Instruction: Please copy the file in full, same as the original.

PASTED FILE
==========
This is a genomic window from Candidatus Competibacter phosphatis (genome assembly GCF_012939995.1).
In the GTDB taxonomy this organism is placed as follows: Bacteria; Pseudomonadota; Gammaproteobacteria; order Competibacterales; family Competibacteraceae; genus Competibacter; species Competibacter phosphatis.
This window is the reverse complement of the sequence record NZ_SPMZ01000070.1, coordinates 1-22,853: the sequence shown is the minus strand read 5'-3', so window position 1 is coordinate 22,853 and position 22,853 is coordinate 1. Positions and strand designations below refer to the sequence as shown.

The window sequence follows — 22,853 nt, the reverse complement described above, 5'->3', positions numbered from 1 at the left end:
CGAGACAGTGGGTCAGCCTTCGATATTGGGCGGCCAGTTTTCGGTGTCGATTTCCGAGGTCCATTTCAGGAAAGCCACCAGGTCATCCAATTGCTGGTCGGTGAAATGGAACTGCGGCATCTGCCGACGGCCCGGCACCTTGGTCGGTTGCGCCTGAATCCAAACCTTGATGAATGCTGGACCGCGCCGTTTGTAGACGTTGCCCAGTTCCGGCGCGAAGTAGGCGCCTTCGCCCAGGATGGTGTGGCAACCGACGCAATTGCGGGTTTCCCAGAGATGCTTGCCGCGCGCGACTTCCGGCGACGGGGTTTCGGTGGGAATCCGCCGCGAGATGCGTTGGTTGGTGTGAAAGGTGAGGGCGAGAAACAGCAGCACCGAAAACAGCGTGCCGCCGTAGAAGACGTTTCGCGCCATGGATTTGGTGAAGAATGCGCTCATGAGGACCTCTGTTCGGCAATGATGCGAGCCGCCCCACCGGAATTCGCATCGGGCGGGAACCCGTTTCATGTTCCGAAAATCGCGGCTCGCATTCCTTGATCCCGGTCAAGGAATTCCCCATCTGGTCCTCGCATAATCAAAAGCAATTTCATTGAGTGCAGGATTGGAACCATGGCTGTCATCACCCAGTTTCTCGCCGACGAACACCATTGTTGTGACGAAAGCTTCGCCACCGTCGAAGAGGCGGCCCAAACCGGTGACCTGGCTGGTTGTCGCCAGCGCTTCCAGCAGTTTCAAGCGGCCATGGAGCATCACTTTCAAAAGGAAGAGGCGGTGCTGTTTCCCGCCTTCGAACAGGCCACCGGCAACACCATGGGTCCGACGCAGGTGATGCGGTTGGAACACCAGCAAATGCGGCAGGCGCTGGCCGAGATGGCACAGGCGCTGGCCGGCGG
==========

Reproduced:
This is a genomic window from Candidatus Competibacter phosphatis (genome assembly GCF_012939995.1).
In the GTDB taxonomy this organism is placed as follows: Bacteria; Pseudomonadota; Gammaproteobacteria; order Competibacterales; family Competibacteraceae; genus Competibacter; species Competibacter phosphatis.
This window is the reverse complement of the sequence record NZ_SPMZ01000070.1, coordinates 1-22,853: the sequence shown is the minus strand read 5'-3', so window position 1 is coordinate 22,853 and position 22,853 is coordinate 1. Positions and strand designations below refer to the sequence as shown.

The window sequence follows — 22,853 nt, the reverse complement described above, 5'->3', positions numbered from 1 at the left end:
CGAGACAGTGGGTCAGCCTTCGATATTGGGCGGCCAGTTTTCGGTGTCGATTTCCGAGGTCCATTTCAGGAAAGCCACCAGGTCATCCAATTGCTGGTCGGTGAAATGGAACTGCGGCATCTGCCGACGGCCCGGCACCTTGGTCGGTTGCGCCTGAATCCAAACCTTGATGAATGCTGGACCGCGCCGTTTGTAGACGTTGCCCAGTTCCGGCGCGAAGTAGGCGCCTTCGCCCAGGATGGTGTGGCAACCGACGCAATTGCGGGTTTCCCAGAGATGCTTGCCGCGCGCGACTTCCGGCGACGGGGTTTCGGTGGGAATCCGCCGCGAGATGCGTTGGTTGGTGTGAAAGGTGAGGGCGAGAAACAGCAGCACCGAAAACAGCGTGCCGCCGTAGAAGACGTTTCGCGCCATGGATTTGGTGAAGAATGCGCTCATGAGGACCTCTGTTCGGCAATGATGCGAGCCGCCCCACCGGAATTCGCATCGGGCGGGAACCCGTTTCATGTTCCGAAAATCGCGGCTCGCATTCCTTGATCCCGGTCAAGGAATTCCCCATCTGGTCCTCGCATAATCAAAAGCAATTTCATTGAGTGCAGGATTGGAACCATGGCTGTCATCACCCAGTTTCTCGCCGACGAACACCATTGTTGTGACGAAAGCTTCGCCACCGTCGAAGAGGCGGCCCAAACCGGTGACCTGGCTGGTTGTCGCCAGCGCTTCCAGCAGTTTCAAGCGGCCATGGAGCATCACTTTCAAAAGGAAGAGGCGGTGCTGTTTCCCGCCTTCGAACAGGCCACCGGCAACACCATGGGTCCGACGCAGGTGATGCGGTTGGAACACCAGCAAATGCGGCAGGCGCTGGCCGAGATGGCACAGGCGCTGGCCGGCGG